Joseph Jarman

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Joseph Jarman
Born(1937-09-14)September 14, 1937
Pine Bluff, Arkansas, U.S.
OriginChicago, Illinois, U.S.
DiedJanuary 9, 2019(2019-01-09) (aged 81)
Englewood, New Jersey, U.S.
GenresAvant-garde jazz, free jazz
Years active1961–2019
LabelsDelmark, Black Saint AECO, India Navigation, Music & Arts

Joseph Jarman (September 14, 1937 – January 9, 2019)[1] was an American jazz musician, composer, poet, and Shinshu Buddhist priest. He was one of the first members of the Association for the Advancement of Creative Musicians and a member of the Art Ensemble of Chicago.


Early life[edit]

He was born in Pine Bluff, Arkansas, United States.[2] Jarman grew up in Chicago, Illinois.[2] At DuSable High School, he studied drums with Walter Dyett, switching to saxophone and clarinet when he joined the United States Army after graduation.[3] During his time there, he was part of the 11th Airborne Division Band for a year.[4]

The AACM and his solo band[edit]

After he was discharged from the Army in 1958, Jarman attended Wilson Junior College, where he met bassist Malachi Favors Maghostut and saxophonists Roscoe Mitchell, Henry Threadgill, and Anthony Braxton. These men would often perform long jam sessions at the suggestion of their professor, Richard Wang (now with Illinois University). Mitchell introduced Jarman to pianist Muhal Richard Abrams, and Jarman, Mitchell, and Maghostut joined Abrams' Experimental Band, a private, non-performing ensemble, when that group was founded in 1961.[2] The same group of musicians continued to play together in a variety of configurations, and went on to found the Association for the Advancement of Creative Musicians (AACM) in 1965,[2] along with Fred Anderson and Phil Cohran.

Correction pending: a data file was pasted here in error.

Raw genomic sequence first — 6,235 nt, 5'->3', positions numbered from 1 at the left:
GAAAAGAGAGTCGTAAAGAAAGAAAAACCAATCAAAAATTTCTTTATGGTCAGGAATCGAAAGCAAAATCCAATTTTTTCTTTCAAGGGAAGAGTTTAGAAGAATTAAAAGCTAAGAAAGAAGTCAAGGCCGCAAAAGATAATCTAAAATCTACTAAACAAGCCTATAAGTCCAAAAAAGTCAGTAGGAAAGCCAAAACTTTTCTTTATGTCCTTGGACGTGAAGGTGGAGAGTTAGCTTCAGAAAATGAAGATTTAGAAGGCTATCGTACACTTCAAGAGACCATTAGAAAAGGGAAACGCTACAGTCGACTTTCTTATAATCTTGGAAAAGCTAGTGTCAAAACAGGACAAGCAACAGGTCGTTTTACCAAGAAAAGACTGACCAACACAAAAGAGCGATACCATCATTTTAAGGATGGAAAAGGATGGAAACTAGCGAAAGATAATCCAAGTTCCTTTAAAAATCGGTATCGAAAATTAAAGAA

Jarman's solo recording career began at this time, with two releases on the Delmark label which included material, such as spoken word and "little instruments", that would later characterize the sound of the Art Ensemble.[3] The band he fronted and used during these recordings between 1966 and 1968, included Fred Anderson (tenor sax), Billy Brimfield (trumpet), Charles Clark (bass), Christopher Gaddy (piano) and Thurman Barker (drums). However, in 1969, Clark and Gaddy both died and Jarman disbanded his group.[2]

The Art Ensemble of Chicago and Equal Interest[edit]

Shortly after his bandmates Clark and Gaddy died in 1969, Jarman joined Mitchell, Maghostut and Lester Bowie (trumpet) in the Roscoe Mitchell Art Ensemble in 1967; the group would be later rounded out with the addition of Don Moye on drums. This band eventually became known as the Art Ensemble of Chicago (AECO).[2] The group was known for being costumed on stage for different reasons; Jarman wore facepaint and has mentioned that it "was sort of the shamanistic image coming from various cultures."[5] The group moved to Paris in 1969, and lived there for many years in a commune that included Steve McCall, the drummer who went on the form the jazz trio Air, with Threadgill and bassist Fred Hopkins. Moving back to Chicago in the 1970s, Jarman lived in a musicians' building in Hyde Park, in Chicago, with Malachi Favors as his roommate. In 1983, he moved to Brooklyn, New York from Chicago and lived there until his death.[5]

Jarman stayed with the Ensemble until 1993, when he left the group to focus on his spiritual practice, "a cleansing process" as he stated.[5] The move was not announced at first, leading fans to speculate about Jarman's health when he did not appear on stage for an AECO Thanksgiving weekend show at the Knitting Factory in 1994.[6] He did not have much to do with music until 1996 when, in January, he recorded two CDs, The Scott Fields Ensembles' 48 Motives and the concert, duo CD Connecting Spirits with Marilyn Crispell, which Fields produced. Later in the year, his friend and fellow AACM peer Leroy Jenkins asked him to join a trio with him and Myra Melford in Chicago, which would eventually be called Equal Interest.[6] Looking back on those three years without music, Jarman commented that "I didn't realize it, but it actually depressed me in many ways."[4] He was then commissioned to write a chamber orchestra piece, which led him to the realization of how to incorporate his Buddhist teachings into his music. Jarman returned to the AECO in January 2003.[7]